Both a blistering sunburn and a family history of rosacea were associated with the presence of rosacea, according to study results presented by Dr. Alexa Boer Kimball, associate professor of dermatology at Harvard Medical School, at the recent annual meeting of the American Academy of Dermatology.
In the study, 65 individuals with rosacea and 65 healthy control subjects underwent a facial skin exam, completed a questionnaire, and were measured for height, weight and blood pressure. In general, Dr. Kimball said, the cases of rosacea were moderate to severe.
The researchers found that individuals with rosacea were three times more likely to have a family member with the disease, compared to the control subjects. In addition, rosacea patients had significantly higher rates of blistering sunburns than those without rosacea -- 44 percent versus 5.2 percent.
"Even when we did a more sophisticated analysis of the data controlling for age and gender, we found these findings were statistically significant," said Dr. Kimball. "Although these results are preliminary, they are important for future research as we start to explore their implications in controlling this condition."
The results show that it may be especially important for patients with rosacea to consistently protect against sun exposure and use a sunscreen with an SPF (skin protection factor) of 15 or higher.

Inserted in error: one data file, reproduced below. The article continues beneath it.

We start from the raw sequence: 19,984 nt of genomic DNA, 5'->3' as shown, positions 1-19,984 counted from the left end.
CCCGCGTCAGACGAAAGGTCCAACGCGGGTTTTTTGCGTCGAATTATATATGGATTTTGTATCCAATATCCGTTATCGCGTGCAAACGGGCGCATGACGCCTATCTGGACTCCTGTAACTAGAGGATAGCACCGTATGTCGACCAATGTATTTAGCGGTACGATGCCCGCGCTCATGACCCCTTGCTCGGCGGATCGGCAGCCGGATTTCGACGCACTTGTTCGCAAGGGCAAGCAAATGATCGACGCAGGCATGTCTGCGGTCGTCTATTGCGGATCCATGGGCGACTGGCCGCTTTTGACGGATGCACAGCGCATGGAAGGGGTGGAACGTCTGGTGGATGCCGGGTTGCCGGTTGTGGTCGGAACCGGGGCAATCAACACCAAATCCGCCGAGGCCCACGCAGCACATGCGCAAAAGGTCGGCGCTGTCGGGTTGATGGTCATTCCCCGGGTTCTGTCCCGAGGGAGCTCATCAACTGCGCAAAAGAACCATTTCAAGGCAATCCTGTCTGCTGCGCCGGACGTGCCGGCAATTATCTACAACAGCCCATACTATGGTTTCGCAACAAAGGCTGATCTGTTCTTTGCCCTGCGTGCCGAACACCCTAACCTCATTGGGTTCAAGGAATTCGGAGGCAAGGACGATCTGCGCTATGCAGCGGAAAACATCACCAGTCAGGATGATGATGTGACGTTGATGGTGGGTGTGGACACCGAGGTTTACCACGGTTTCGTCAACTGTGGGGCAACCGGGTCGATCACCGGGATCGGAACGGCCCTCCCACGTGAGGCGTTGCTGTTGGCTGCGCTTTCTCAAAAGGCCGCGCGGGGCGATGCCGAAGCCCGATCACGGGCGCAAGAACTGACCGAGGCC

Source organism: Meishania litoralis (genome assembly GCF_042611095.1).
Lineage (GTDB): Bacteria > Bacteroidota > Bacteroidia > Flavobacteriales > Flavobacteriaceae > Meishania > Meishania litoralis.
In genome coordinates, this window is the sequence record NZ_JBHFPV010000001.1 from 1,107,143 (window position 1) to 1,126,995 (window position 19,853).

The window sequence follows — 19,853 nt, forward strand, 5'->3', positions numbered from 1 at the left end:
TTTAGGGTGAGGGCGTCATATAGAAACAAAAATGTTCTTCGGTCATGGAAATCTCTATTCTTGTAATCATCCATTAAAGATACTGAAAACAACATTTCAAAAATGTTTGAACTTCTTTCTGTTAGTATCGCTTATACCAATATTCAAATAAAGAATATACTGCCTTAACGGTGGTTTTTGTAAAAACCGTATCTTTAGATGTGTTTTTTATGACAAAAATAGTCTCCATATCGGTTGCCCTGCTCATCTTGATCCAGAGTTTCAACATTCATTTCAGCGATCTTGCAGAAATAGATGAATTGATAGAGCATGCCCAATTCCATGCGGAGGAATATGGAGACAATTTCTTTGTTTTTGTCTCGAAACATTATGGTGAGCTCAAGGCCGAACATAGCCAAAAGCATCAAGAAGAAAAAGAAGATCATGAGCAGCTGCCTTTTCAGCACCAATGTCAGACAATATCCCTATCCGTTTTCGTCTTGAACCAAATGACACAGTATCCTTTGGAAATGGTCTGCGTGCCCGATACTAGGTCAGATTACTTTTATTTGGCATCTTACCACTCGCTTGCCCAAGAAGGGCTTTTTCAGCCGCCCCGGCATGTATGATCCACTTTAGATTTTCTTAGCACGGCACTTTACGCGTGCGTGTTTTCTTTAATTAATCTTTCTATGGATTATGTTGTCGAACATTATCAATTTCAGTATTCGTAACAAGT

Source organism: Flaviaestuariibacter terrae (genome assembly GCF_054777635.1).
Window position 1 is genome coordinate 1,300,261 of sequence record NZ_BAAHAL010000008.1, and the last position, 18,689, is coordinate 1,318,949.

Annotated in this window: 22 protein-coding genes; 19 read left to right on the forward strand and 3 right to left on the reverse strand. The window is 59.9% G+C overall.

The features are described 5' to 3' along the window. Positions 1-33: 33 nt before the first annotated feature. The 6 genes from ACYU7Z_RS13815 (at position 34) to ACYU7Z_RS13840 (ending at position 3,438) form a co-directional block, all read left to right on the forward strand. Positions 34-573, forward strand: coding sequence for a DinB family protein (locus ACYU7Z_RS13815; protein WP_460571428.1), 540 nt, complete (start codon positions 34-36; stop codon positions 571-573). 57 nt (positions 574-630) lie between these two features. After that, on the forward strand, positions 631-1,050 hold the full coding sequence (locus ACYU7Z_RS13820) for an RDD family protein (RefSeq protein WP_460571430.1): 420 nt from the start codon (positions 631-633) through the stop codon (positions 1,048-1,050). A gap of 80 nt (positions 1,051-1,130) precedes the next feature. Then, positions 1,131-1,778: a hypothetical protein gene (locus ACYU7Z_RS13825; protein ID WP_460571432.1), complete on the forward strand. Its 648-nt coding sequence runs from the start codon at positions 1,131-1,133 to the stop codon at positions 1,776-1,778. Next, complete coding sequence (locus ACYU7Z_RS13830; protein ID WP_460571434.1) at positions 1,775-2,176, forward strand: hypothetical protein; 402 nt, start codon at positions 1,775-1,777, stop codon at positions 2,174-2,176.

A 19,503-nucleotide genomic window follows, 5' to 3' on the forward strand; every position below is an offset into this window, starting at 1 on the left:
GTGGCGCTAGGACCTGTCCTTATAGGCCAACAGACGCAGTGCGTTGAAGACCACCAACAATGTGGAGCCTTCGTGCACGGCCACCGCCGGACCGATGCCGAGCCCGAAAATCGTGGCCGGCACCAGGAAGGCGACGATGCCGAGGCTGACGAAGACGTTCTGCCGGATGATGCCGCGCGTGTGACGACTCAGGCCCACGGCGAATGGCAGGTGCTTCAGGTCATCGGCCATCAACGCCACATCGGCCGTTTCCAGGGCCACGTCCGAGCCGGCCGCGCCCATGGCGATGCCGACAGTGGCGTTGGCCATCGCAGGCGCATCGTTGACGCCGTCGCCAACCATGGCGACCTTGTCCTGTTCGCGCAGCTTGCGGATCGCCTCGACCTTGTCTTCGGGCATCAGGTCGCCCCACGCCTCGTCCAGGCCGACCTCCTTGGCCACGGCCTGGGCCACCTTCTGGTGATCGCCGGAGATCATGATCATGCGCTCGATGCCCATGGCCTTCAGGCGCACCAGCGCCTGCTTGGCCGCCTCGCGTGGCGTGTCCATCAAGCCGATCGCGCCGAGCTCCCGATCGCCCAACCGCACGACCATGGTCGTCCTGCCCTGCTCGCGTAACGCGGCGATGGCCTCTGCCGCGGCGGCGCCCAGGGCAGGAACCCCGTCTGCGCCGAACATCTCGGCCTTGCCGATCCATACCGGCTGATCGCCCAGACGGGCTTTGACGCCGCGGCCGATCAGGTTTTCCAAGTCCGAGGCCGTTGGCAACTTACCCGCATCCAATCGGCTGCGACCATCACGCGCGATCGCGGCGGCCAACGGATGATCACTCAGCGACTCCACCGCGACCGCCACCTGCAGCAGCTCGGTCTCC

While it was not clear whether sunburns contributed to rosacea or patients with rosacea were more likely to sunburn, she said, preventive measures could help lessen rosacea's severity. Sun has been named the top flare-up trigger by 81 percent of patients in a National Rosacea Society survey (NRS), and in another NRS survey nearly 52 percent said someone else in their family had rosacea.
The National Rosacea Society is a 501(c)(3) nonprofit organization whose mission is to improve the lives of people with rosacea by raising awareness, providing public health information and supporting medical research on this widespread but little-known disorder. The information the Society provides should not be considered medical advice, nor is it intended to replace
consultation with a qualified physician. The Society does not evaluate, endorse or recommend any particular medications, products, equipment or treatments. Rosacea may vary substantially from one patient to another, and treatment must be tailored by a physician for each individual case. For more information, visit About Us.